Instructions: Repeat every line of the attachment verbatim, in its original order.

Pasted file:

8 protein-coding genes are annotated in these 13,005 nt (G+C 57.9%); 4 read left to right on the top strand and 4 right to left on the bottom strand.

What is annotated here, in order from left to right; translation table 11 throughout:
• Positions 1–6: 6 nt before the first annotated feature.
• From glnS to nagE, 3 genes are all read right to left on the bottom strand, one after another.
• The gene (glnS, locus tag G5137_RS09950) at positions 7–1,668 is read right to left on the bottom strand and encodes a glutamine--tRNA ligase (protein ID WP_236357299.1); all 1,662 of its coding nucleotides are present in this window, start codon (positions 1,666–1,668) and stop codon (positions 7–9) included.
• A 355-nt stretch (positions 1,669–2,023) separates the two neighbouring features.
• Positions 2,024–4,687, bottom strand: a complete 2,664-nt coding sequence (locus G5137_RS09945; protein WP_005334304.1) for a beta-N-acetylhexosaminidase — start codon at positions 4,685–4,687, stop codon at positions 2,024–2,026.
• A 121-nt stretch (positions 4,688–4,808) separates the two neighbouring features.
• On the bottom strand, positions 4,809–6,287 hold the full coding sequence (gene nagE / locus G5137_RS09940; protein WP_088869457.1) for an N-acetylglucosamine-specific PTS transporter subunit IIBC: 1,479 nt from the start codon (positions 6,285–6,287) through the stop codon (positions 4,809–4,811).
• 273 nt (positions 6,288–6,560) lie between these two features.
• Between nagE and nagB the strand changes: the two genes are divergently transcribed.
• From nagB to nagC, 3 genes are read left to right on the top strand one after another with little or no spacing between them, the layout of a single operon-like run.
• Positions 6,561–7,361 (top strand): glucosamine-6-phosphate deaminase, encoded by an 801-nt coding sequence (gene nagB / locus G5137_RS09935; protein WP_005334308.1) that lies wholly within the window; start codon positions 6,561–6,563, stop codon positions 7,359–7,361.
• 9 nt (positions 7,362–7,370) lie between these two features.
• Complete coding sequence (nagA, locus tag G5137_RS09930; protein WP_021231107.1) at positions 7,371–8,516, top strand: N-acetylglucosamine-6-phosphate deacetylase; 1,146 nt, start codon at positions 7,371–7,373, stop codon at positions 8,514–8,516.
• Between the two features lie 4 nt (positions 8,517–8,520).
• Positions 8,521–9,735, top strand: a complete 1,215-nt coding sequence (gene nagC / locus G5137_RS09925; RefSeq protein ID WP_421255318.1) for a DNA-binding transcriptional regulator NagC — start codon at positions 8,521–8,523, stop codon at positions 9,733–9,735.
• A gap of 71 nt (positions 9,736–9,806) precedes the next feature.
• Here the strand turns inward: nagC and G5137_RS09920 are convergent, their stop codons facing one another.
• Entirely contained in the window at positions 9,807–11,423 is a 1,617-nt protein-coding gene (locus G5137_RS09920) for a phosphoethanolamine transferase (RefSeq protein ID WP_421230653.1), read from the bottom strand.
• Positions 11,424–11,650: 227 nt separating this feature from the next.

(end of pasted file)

8 protein-coding genes are annotated in these 13,005 nt (G+C 57.9%); 4 read left to right on the top strand and 4 right to left on the bottom strand.

What is annotated here, in order from left to right; translation table 11 throughout:
• Positions 1–6: 6 nt before the first annotated feature.
• From glnS to nagE, 3 genes are all read right to left on the bottom strand, one after another.
• The gene (glnS, locus tag G5137_RS09950) at positions 7–1,668 is read right to left on the bottom strand and encodes a glutamine--tRNA ligase (protein ID WP_236357299.1); all 1,662 of its coding nucleotides are present in this window, start codon (positions 1,666–1,668) and stop codon (positions 7–9) included.
• A 355-nt stretch (positions 1,669–2,023) separates the two neighbouring features.
• Positions 2,024–4,687, bottom strand: a complete 2,664-nt coding sequence (locus G5137_RS09945; protein WP_005334304.1) for a beta-N-acetylhexosaminidase — start codon at positions 4,685–4,687, stop codon at positions 2,024–2,026.
• A 121-nt stretch (positions 4,688–4,808) separates the two neighbouring features.
• On the bottom strand, positions 4,809–6,287 hold the full coding sequence (gene nagE / locus G5137_RS09940; protein WP_088869457.1) for an N-acetylglucosamine-specific PTS transporter subunit IIBC: 1,479 nt from the start codon (positions 6,285–6,287) through the stop codon (positions 4,809–4,811).
• 273 nt (positions 6,288–6,560) lie between these two features.
• Between nagE and nagB the strand changes: the two genes are divergently transcribed.
• From nagB to nagC, 3 genes are read left to right on the top strand one after another with little or no spacing between them, the layout of a single operon-like run.
• Positions 6,561–7,361 (top strand): glucosamine-6-phosphate deaminase, encoded by an 801-nt coding sequence (gene nagB / locus G5137_RS09935; protein WP_005334308.1) that lies wholly within the window; start codon positions 6,561–6,563, stop codon positions 7,359–7,361.
• 9 nt (positions 7,362–7,370) lie between these two features.
• Complete coding sequence (nagA, locus tag G5137_RS09930; protein WP_021231107.1) at positions 7,371–8,516, top strand: N-acetylglucosamine-6-phosphate deacetylase; 1,146 nt, start codon at positions 7,371–7,373, stop codon at positions 8,514–8,516.
• Between the two features lie 4 nt (positions 8,517–8,520).
• Positions 8,521–9,735, top strand: a complete 1,215-nt coding sequence (gene nagC / locus G5137_RS09925; RefSeq protein ID WP_421255318.1) for a DNA-binding transcriptional regulator NagC — start codon at positions 8,521–8,523, stop codon at positions 9,733–9,735.
• A gap of 71 nt (positions 9,736–9,806) precedes the next feature.
• Here the strand turns inward: nagC and G5137_RS09920 are convergent, their stop codons facing one another.
• Entirely contained in the window at positions 9,807–11,423 is a 1,617-nt protein-coding gene (locus G5137_RS09920) for a phosphoethanolamine transferase (RefSeq protein ID WP_421230653.1), read from the bottom strand.
• Positions 11,424–11,650: 227 nt separating this feature from the next.